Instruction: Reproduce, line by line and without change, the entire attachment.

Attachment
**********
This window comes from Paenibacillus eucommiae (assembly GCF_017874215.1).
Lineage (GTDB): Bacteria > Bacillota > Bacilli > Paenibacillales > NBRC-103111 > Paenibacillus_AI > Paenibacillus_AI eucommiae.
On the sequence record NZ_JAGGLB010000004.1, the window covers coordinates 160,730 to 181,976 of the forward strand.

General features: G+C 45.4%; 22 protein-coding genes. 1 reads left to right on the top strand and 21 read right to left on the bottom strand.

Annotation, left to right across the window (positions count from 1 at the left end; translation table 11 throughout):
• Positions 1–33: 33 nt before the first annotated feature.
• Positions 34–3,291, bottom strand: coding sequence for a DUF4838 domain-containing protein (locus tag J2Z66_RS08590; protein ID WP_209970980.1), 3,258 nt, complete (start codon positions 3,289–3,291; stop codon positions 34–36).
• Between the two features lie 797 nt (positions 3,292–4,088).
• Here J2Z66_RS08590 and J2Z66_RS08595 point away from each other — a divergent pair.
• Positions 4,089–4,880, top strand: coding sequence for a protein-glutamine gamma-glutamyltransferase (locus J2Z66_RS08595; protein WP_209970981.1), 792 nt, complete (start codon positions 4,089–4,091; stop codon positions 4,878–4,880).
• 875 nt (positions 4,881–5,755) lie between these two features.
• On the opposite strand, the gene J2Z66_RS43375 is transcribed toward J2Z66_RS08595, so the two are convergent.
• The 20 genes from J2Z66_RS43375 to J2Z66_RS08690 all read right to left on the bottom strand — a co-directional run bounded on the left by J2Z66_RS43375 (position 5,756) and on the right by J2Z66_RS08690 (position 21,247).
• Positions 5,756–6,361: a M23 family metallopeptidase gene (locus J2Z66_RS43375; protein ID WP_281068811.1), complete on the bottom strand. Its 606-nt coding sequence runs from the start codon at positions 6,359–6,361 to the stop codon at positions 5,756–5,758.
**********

This window comes from Paenibacillus eucommiae (assembly GCF_017874215.1).
Lineage (GTDB): Bacteria > Bacillota > Bacilli > Paenibacillales > NBRC-103111 > Paenibacillus_AI > Paenibacillus_AI eucommiae.
On the sequence record NZ_JAGGLB010000004.1, the window covers coordinates 160,730 to 181,976 of the forward strand.

General features: G+C 45.4%; 22 protein-coding genes. 1 reads left to right on the top strand and 21 read right to left on the bottom strand.

Annotation, left to right across the window (positions count from 1 at the left end; translation table 11 throughout):
• Positions 1–33: 33 nt before the first annotated feature.
• Positions 34–3,291, bottom strand: coding sequence for a DUF4838 domain-containing protein (locus tag J2Z66_RS08590; protein ID WP_209970980.1), 3,258 nt, complete (start codon positions 3,289–3,291; stop codon positions 34–36).
• Between the two features lie 797 nt (positions 3,292–4,088).
• Here J2Z66_RS08590 and J2Z66_RS08595 point away from each other — a divergent pair.
• Positions 4,089–4,880, top strand: coding sequence for a protein-glutamine gamma-glutamyltransferase (locus J2Z66_RS08595; protein WP_209970981.1), 792 nt, complete (start codon positions 4,089–4,091; stop codon positions 4,878–4,880).
• 875 nt (positions 4,881–5,755) lie between these two features.
• On the opposite strand, the gene J2Z66_RS43375 is transcribed toward J2Z66_RS08595, so the two are convergent.
• The 20 genes from J2Z66_RS43375 to J2Z66_RS08690 all read right to left on the bottom strand — a co-directional run bounded on the left by J2Z66_RS43375 (position 5,756) and on the right by J2Z66_RS08690 (position 21,247).
• Positions 5,756–6,361: a M23 family metallopeptidase gene (locus J2Z66_RS43375; protein ID WP_281068811.1), complete on the bottom strand. Its 606-nt coding sequence runs from the start codon at positions 6,359–6,361 to the stop codon at positions 5,756–5,758.